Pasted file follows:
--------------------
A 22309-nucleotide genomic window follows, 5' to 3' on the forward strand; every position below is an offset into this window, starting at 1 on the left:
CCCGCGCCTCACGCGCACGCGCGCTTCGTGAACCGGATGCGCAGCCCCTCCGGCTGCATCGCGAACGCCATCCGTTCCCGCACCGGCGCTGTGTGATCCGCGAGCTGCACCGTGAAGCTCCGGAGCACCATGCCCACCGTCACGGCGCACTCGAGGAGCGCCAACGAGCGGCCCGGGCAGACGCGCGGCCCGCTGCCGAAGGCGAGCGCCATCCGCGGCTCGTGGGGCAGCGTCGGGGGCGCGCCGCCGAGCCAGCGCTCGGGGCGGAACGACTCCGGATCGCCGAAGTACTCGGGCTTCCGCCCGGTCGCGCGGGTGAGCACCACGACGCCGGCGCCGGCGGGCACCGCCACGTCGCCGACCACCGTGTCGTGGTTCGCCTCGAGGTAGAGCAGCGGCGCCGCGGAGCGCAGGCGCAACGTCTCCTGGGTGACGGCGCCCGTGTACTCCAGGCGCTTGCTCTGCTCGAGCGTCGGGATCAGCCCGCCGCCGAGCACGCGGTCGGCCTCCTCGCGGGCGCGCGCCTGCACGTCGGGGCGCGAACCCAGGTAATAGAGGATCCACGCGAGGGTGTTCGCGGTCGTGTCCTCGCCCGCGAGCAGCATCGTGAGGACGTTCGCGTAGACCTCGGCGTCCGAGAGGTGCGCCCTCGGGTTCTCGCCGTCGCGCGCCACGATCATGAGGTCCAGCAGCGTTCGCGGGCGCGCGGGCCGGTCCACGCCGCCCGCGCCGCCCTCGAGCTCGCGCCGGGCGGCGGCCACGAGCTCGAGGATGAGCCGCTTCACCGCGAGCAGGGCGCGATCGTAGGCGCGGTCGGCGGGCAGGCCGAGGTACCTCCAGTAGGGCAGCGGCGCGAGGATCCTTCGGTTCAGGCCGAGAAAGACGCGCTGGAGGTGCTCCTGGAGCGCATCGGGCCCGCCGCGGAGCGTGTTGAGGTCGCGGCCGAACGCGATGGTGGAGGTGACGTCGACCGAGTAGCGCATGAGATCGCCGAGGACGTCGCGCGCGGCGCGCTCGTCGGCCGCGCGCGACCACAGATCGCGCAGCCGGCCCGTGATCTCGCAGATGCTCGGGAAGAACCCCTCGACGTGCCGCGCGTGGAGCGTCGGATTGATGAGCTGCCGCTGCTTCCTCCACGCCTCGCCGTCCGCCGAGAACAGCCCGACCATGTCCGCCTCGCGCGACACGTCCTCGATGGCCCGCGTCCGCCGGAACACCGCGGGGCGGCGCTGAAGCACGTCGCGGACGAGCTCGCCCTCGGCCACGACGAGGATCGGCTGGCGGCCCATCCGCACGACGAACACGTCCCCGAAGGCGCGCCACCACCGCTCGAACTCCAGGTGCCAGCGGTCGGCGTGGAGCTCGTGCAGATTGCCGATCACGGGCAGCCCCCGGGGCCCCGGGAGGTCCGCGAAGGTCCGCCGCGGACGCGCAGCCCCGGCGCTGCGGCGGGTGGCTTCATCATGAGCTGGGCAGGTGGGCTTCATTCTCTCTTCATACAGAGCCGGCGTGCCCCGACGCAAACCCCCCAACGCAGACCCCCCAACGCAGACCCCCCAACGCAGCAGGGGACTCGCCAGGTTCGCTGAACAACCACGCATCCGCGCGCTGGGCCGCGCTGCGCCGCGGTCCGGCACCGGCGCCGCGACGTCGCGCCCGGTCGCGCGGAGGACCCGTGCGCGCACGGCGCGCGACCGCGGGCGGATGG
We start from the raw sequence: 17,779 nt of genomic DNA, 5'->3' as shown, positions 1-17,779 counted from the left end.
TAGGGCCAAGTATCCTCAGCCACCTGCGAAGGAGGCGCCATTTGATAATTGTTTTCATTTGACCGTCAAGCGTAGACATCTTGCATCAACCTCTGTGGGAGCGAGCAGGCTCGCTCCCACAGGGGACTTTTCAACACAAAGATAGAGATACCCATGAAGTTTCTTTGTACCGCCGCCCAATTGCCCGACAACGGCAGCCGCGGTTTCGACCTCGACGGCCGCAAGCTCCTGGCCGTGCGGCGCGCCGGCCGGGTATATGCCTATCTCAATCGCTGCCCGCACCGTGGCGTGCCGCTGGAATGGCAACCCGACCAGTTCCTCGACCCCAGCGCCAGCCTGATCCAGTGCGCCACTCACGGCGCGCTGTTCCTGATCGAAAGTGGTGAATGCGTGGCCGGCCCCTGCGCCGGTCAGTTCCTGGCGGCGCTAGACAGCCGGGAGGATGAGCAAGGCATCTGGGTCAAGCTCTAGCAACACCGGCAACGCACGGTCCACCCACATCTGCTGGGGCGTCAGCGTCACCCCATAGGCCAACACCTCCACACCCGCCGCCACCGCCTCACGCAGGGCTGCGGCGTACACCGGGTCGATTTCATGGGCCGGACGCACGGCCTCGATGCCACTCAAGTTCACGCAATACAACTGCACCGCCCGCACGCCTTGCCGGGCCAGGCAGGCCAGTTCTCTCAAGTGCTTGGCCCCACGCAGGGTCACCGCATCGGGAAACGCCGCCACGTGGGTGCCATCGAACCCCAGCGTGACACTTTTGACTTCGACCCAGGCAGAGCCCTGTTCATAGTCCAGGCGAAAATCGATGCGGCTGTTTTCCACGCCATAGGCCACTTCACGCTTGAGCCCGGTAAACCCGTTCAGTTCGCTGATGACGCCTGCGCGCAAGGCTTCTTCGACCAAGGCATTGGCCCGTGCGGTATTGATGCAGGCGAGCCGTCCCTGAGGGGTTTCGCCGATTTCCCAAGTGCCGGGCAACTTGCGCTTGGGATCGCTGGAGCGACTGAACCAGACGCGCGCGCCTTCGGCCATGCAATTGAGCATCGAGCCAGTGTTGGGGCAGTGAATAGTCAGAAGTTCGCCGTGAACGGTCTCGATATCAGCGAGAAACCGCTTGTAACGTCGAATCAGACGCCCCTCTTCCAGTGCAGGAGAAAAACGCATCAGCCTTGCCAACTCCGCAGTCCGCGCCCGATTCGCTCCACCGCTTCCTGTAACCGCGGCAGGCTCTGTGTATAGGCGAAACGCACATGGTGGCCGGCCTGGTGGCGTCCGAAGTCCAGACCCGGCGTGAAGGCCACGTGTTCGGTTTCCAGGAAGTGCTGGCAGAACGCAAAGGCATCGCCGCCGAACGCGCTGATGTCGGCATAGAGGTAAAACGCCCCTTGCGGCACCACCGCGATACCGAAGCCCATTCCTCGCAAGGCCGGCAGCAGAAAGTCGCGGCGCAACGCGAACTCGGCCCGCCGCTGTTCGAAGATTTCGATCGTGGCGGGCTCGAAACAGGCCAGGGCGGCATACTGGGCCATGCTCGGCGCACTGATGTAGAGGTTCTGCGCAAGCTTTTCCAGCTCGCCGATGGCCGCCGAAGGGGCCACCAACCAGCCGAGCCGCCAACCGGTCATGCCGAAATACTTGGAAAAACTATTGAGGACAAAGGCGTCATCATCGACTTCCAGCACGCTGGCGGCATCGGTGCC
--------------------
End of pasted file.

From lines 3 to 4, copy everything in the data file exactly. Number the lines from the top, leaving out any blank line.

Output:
We start from the raw sequence: 17,779 nt of genomic DNA, 5'->3' as shown, positions 1-17,779 counted from the left end.
TAGGGCCAAGTATCCTCAGCCACCTGCGAAGGAGGCGCCATTTGATAATTGTTTTCATTTGACCGTCAAGCGTAGACATCTTGCATCAACCTCTGTGGGAGCGAGCAGGCTCGCTCCCACAGGGGACTTTTCAACACAAAGATAGAGATACCCATGAAGTTTCTTTGTACCGCCGCCCAATTGCCCGACAACGGCAGCCGCGGTTTCGACCTCGACGGCCGCAAGCTCCTGGCCGTGCGGCGCGCCGGCCGGGTATATGCCTATCTCAATCGCTGCCCGCACCGTGGCGTGCCGCTGGAATGGCAACCCGACCAGTTCCTCGACCCCAGCGCCAGCCTGATCCAGTGCGCCACTCACGGCGCGCTGTTCCTGATCGAAAGTGGTGAATGCGTGGCCGGCCCCTGCGCCGGTCAGTTCCTGGCGGCGCTAGACAGCCGGGAGGATGAGCAAGGCATCTGGGTCAAGCTCTAGCAACACCGGCAACGCACGGTCCACCCACATCTGCTGGGGCGTCAGCGTCACCCCATAGGCCAACACCTCCACACCCGCCGCCACCGCCTCACGCAGGGCTGCGGCGTACACCGGGTCGATTTCATGGGCCGGACGCACGGCCTCGATGCCACTCAAGTTCACGCAATACAACTGCACCGCCCGCACGCCTTGCCGGGCCAGGCAGGCCAGTTCTCTCAAGTGCTTGGCCCCACGCAGGGTCACCGCATCGGGAAACGCCGCCACGTGGGTGCCATCGAACCCCAGCGTGACACTTTTGACTTCGACCCAGGCAGAGCCCTGTTCATAGTCCAGGCGAAAATCGATGCGGCTGTTTTCCACGCCATAGGCCACTTCACGCTTGAGCCCGGTAAACCCGTTCAGTTCGCTGATGACGCCTGCGCGCAAGGCTTCTTCGACCAAGGCATTGGCCCGTGCGGTATTGATGCAGGCGAGCCGTCCCTGAGGGGTTTCGCCGATTTCCCAAGTGCCGGGCAACTTGCGCTTGGGATCGCTGGAGCGACTGAACCAGACGCGCGCGCCTTCGGCCATGCAATTGAGCATCGAGCCAGTGTTGGGGCAGTGAATAGTCAGAAGTTCGCCGTGAACGGTCTCGATATCAGCGAGAAACCGCTTGTAACGTCGAATCAGACGCCCCTCTTCCAGTGCAGGAGAAAAACGCATCAGCCTTGCCAACTCCGCAGTCCGCGCCCGATTCGCTCCACCGCTTCCTGTAACCGCGGCAGGCTCTGTGTATAGGCGAAACGCACATGGTGGCCGGCCTGGTGGCGTCCGAAGTCCAGACCCGGCGTGAAGGCCACGTGTTCGGTTTCCAGGAAGTGCTGGCAGAACGCAAAGGCATCGCCGCCGAACGCGCTGATGTCGGCATAGAGGTAAAACGCCCCTTGCGGCACCACCGCGATACCGAAGCCCATTCCTCGCAAGGCCGGCAGCAGAAAGTCGCGGCGCAACGCGAACTCGGCCCGCCGCTGTTCGAAGATTTCGATCGTGGCGGGCTCGAAACAGGCCAGGGCGGCATACTGGGCCATGCTCGGCGCACTGATGTAGAGGTTCTGCGCAAGCTTTTCCAGCTCGCCGATGGCCGCCGAAGGGGCCACCAACCAGCCGAGCCGCCAACCGGTCATGCCGAAATACTTGGAAAAACTATTGAGGACAAAGGCGTCATCATCGACTTCCAGCACGCTGGCGGCATCGGTGCC